Part of Taylor’s appeal is his contrasting character traits. But it is precisely this element of surprise that makes him one of the most compelling artists to emerge in recent years. In fact, Guitar Player magazine writes, “Otis Taylor is arguably the most relevant blues artist of our time.” Whether it’s his unique instrumentation (he fancies banjo and cello), or it’s the sudden sound of a female vocal, or a seemingly upbeat optimistic song takes a turn for the forlorn, what remains consistent is poignant storytelling based in truth and history.
Otis Taylor’s new album “Fantasizing About Being Black” opens with a bumpy rhythm section under a freewheeling solo cornet, stinging lap-steel guitar and a devastating representation of a black man who, in the Deep South in the 1930s, wouldn’t dare look a white man in the eye: “I’m alive now, be dead soon,” Taylor intones on “Twelve String Mile.” Taylor calls his style of music “trance blues” — moody, repetitive grooves that create space for spare, evocative lyrics and urgent ideas. On 2013’s My World Is Gone, Taylor tackled the treatment of Native Americans by the U.S. government; now, on Fantasizing About Being Black, he confronts the historical trauma of the African-American experience. The subject matter isn’t easy, but the hypnotic style won’t let you go. “A big black man, got dark, dark eyes / Big, big man, got dark, dark skin,” Taylor moans. “Nobody sees me.” But we hear him.
—Micah Schweizer, Wyoming Public Media’s Wyoming Sounds
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Who Is Otis Taylor?
Otis Taylor is a critically acclaimed blues musician whose work speaks to the tragic, haunting legacy of America’s treatment of the disenfranchised, often, specifically, African-Americans. His songs provided emotional resonance in popular movies and hit television shows, and his albums have proved themselves to be a soundtrack to the darkest moments one can experience.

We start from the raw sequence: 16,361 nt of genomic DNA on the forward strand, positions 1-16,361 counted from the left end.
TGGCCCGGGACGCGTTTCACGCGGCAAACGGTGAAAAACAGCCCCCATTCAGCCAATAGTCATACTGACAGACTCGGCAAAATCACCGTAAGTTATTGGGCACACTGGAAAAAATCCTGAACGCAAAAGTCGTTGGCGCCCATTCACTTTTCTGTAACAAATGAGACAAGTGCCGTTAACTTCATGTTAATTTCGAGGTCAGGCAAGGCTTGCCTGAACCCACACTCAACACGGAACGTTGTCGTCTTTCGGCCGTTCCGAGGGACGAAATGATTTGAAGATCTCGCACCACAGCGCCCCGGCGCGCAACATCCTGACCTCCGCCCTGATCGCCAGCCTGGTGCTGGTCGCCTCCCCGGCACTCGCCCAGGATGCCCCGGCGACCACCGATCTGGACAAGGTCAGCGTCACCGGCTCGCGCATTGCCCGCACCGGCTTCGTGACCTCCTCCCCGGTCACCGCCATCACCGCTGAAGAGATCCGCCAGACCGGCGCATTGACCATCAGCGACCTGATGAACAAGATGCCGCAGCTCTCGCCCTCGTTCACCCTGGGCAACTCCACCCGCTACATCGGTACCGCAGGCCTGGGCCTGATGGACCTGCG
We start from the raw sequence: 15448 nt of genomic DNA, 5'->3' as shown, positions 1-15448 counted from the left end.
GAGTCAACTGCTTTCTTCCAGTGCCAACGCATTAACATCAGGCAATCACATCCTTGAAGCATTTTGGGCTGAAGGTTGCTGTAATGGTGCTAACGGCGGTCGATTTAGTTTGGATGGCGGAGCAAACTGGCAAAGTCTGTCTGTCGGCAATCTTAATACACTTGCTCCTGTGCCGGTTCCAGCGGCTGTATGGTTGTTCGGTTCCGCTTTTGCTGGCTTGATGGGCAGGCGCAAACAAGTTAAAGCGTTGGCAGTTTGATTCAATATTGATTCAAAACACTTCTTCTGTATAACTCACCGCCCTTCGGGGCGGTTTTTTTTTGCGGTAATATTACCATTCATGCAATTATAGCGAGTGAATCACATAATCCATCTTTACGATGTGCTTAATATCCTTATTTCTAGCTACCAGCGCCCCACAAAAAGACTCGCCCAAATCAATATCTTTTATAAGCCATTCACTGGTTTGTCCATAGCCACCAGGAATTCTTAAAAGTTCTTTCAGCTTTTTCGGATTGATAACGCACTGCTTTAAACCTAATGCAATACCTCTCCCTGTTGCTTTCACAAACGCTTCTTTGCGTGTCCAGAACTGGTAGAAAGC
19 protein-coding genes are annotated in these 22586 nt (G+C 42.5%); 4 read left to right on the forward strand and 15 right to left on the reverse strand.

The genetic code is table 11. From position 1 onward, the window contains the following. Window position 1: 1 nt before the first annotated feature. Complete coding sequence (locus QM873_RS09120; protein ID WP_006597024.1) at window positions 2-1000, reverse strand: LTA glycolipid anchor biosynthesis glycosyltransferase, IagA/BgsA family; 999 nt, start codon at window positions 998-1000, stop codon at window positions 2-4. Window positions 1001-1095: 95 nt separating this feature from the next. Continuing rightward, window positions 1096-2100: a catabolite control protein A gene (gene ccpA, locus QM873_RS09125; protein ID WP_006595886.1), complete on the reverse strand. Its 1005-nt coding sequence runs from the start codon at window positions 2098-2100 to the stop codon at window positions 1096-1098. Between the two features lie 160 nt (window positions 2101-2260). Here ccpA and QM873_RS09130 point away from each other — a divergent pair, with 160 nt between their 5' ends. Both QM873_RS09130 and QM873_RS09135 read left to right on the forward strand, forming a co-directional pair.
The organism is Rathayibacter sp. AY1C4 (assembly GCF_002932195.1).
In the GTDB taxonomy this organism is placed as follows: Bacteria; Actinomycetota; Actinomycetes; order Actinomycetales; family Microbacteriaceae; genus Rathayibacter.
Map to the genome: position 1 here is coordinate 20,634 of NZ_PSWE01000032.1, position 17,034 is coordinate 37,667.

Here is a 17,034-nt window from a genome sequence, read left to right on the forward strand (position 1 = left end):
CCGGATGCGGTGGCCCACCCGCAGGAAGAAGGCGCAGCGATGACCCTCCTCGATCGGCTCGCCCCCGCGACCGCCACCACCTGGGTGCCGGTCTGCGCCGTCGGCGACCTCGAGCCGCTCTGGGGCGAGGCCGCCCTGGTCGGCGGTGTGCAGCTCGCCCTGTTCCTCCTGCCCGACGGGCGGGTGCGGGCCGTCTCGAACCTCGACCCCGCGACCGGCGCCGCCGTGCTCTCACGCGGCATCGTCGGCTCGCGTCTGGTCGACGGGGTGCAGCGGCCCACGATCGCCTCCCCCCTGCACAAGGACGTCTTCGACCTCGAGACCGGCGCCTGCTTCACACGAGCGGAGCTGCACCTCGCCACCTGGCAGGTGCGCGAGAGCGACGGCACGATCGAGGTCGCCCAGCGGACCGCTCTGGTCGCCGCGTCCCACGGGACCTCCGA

Yet, as he puts it in his official website’s biography, “I’m good at dark, but I’m not a particularly unhappy person. I’d just like to make enough money to buy a Porsche.” Furthermore, before his songs reached critical fame, he achieved a level of local celebrity in Denver, not for the genius of his music, but because, as a teenager, he rode to school on a unicycle while strumming his banjo.
Born in Chicago, Illinois, in 1948, Otis Taylor was only a child when his uncle was shot to death. Seeking to raise their son in a safer environment, his parents moved the family to Denver. There, Taylor fell in love with blues music and the banjo. However, after learning of the racially charged history behind the popularity of the instrument, he developed his guitar and harmonica skills.
As a young man, Taylor toured Europe and North America as a professional musician, and played for a short time with Zephyr, with famed vocalist Candie Givens, and later with the Legendary 4Niktors. In 1977, Taylor stepped away from his passion to become an antique dealer. During this time, he also utilized his experience as a master unicyclist and coached a nationally ranked cycling team.
It took until 1995 for Taylor to restart his musical career. He began by playing an intimate show in Boulder, and one year later he released his first album, “Blue-Eyed Monster.” His impactful second album, “When Negroes Walked the Earth,” brought critical acclaim and started a prolific period that saw him produce nine albums from 2001 to 2010, many with the Telarc
During this period, he also stretched the definition of blues, originating a fusion genre Taylor dubbed “trance-blues.” This musical form calls for repetitive looping beats that create space for urgent lyrics falling on the darker end of the emotional register.
Taylor brought this genre to the music festival space when he created and performed in the first ever Trance Blues Festival. Staying true to his Colorado roots, the festival plays every year in Boulder.
Over the years Taylor’s deep baritone voice and consistent push for expansion of the blues genera have earned him a number of prestigious accolades including, Down Beat magazine critics’ Poll that named “Taylor’s Truth is Not Fiction” as Blues CD of the Year for 2002 and Living Blues readers’ poll awarded him “Best Blues Entertainer” title in 2004. In 2005, Down Beat named Taylor’s “Double V” as Blues CD of the Year, “Definition of a Circle” as Blues CD of the Year for 2007 and “Recapturing the Banjo” as “Blues CD of the Year, 2008.”